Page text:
Emperor Norton bigraphy, stories - Self-proclaimed Emperor of the United States

Emperor Norton : biography

ca. 1819 - January 8, 1880

Joshua Abraham Norton (c. 1819There are a number of disputed claims regarding Norton's date of birth. Many sources (Cowan, Norton's tombstone, and most present-day books on Norton) pinpoint Norton being born sometime in 1819, while a few sources state that he was born on 4 February 1819. Norton's obituary by the San Francisco Chronicle put him at 65 years old at the time of his death, which would mean he was born in 1814. Drury's Norton I, Emperor of the United States (1986) refers to immigration records which said Norton was two years old in 1820 when his parents moved to South Africa. – January 8, 1880), the self-proclaimed Imperial Majesty Emperor Norton I, was a celebrated citizen of San Francisco, California, who in 1859 proclaimed himself "Emperor of these United States" and subsequently "Protector of Mexico".

Born in England, Norton spent most of his early life in South Africa. He immigrated to San Francisco in 1849 after receiving a bequest of $40,000 from his father's estate, arriving aboard the steam yacht Hurlothrumbo. Norton initially made a living as a businessman, but he lost his fortune investing in Peruvian rice.

After losing a lawsuit in which he tried to void his rice contract, Norton left San Francisco. He returned a few years later, apparently mentally unbalanced, claiming to be the Emperor of the United States. Although he had no political power, and his influence extended only so far as he was humoured by those around him, he was treated deferentially in San Francisco, and currency issued in his name was honoured in the establishments he frequented.

Though he was considered insane, or at least highly eccentric, the citizens of San Francisco celebrated his regal presence and his proclamations, most famously, his "order" that the United States Congress be dissolved by force and his numerous decrees calling for a bridge crossing and a tunnel to be built under San Francisco Bay (similar structures were built long after his death in the form of the San Francisco–Oakland Bay Bridge and the Transbay Tube). On January 8, 1880, Norton collapsed at a street corner, and died before he could be given medical treatment. The following day, nearly 30,000 people packed the streets of San Francisco to pay homage to Norton. Norton's legacy has been immortalized in the literature of writers Mark Twain, Robert Louis Stevenson, Christopher Moore, Maurice De Bevere, Nobel laureate in literature Selma Lagerlöf, and Neil Gaiman who based characters on him, as well as Morris and Goscinny in Lucky Luke (Emperor Smith).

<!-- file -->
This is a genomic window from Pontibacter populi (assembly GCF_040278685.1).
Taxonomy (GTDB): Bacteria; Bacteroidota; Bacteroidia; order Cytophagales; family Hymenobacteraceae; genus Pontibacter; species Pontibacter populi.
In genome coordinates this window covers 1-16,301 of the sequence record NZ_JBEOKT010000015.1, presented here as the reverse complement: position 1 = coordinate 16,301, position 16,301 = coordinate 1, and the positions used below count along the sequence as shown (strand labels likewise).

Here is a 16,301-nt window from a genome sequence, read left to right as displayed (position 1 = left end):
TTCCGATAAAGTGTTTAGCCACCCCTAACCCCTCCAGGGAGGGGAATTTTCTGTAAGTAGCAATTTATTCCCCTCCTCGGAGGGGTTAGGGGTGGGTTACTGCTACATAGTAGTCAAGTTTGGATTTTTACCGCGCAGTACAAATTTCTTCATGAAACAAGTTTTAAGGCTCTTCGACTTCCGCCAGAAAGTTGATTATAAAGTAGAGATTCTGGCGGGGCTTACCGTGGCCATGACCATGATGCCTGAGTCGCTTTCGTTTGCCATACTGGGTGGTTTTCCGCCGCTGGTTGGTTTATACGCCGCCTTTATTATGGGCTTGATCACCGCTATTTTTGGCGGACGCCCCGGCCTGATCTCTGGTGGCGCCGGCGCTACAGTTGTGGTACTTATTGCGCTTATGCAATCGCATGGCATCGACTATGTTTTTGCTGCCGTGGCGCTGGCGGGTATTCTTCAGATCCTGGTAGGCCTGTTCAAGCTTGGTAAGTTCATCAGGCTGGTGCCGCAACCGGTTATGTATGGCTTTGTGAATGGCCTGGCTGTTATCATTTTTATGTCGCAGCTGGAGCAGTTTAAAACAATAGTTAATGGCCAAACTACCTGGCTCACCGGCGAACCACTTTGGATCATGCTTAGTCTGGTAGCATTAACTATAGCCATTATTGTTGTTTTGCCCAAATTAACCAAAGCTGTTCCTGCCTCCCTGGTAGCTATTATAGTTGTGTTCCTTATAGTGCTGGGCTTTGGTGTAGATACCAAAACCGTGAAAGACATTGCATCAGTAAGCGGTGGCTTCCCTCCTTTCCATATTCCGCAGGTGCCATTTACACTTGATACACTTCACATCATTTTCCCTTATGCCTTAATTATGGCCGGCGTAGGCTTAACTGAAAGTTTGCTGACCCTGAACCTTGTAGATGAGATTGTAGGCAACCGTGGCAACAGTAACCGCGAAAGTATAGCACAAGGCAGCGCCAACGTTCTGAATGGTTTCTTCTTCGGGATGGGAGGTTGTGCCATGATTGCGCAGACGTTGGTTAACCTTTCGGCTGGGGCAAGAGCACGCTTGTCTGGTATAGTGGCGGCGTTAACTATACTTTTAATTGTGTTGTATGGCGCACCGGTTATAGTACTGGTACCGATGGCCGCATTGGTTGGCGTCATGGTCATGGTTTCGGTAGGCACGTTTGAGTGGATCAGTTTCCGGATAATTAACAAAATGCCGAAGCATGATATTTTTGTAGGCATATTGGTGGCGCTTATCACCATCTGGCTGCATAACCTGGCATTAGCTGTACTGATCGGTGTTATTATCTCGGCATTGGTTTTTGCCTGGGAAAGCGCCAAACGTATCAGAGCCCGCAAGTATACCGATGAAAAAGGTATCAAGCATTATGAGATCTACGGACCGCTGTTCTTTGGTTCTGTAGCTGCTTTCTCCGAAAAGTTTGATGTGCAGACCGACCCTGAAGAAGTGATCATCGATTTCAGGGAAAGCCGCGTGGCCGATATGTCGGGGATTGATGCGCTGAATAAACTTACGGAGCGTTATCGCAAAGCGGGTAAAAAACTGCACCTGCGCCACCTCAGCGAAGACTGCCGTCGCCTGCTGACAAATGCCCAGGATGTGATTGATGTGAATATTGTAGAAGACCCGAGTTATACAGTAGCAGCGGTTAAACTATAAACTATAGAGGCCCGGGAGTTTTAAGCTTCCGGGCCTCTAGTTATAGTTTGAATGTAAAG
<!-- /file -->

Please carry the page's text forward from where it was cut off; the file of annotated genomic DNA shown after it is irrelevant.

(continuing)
Declares himself "Emperor"

Norton in full regalia

When Norton returned to San Francisco from his self-imposed exile, he had become completely disgruntled with what he considered the inadequacies of the legal and political structures of the United States. On September 17, 1859, he took matters into his own hands and distributed letters to the various newspapers in the city, proclaiming himself "Emperor of these United States":

The announcement was first reprinted for humorous effect by the editor of the San Francisco Bulletin. Norton would later add "Protector of Mexico" to this title. Thus commenced his unprecedented and whimsical 21-year "reign" over America.

One of Norton's undated [[proclamations]]

In his self-appointed role of emperor, Norton issued numerous decrees on matters of the state. After assuming absolute control over the country, he saw no further need for a legislature, and on October 12, 1859, he issued a decree formally abolishing the United States Congress. In it, Norton observed:

Norton ordered all interested parties to assemble at Platt's Music Hall in San Francisco in February 1860 to "remedy the evil complained of".

In an imperial decree the following month, Norton summoned the Army to depose the elected officials of the U.S. Congress:

Norton's orders were ignored by the Army, and Congress likewise continued undisturbed. Further decrees in 1860 dissolved the republic and forbade the assembly of any members of the former Congress. Norton's battle against the elected leaders of America persisted throughout his reign, though it appears he eventually, if grudgingly, allowed Congress to exist without his permission. Hoping to resolve the many disputes that had resulted in the Civil War, in 1862 Norton issued a mandate ordering both the Roman Catholic Church and Protestant churches to publicly ordain him as "Emperor".

Living octopus

Living octopus

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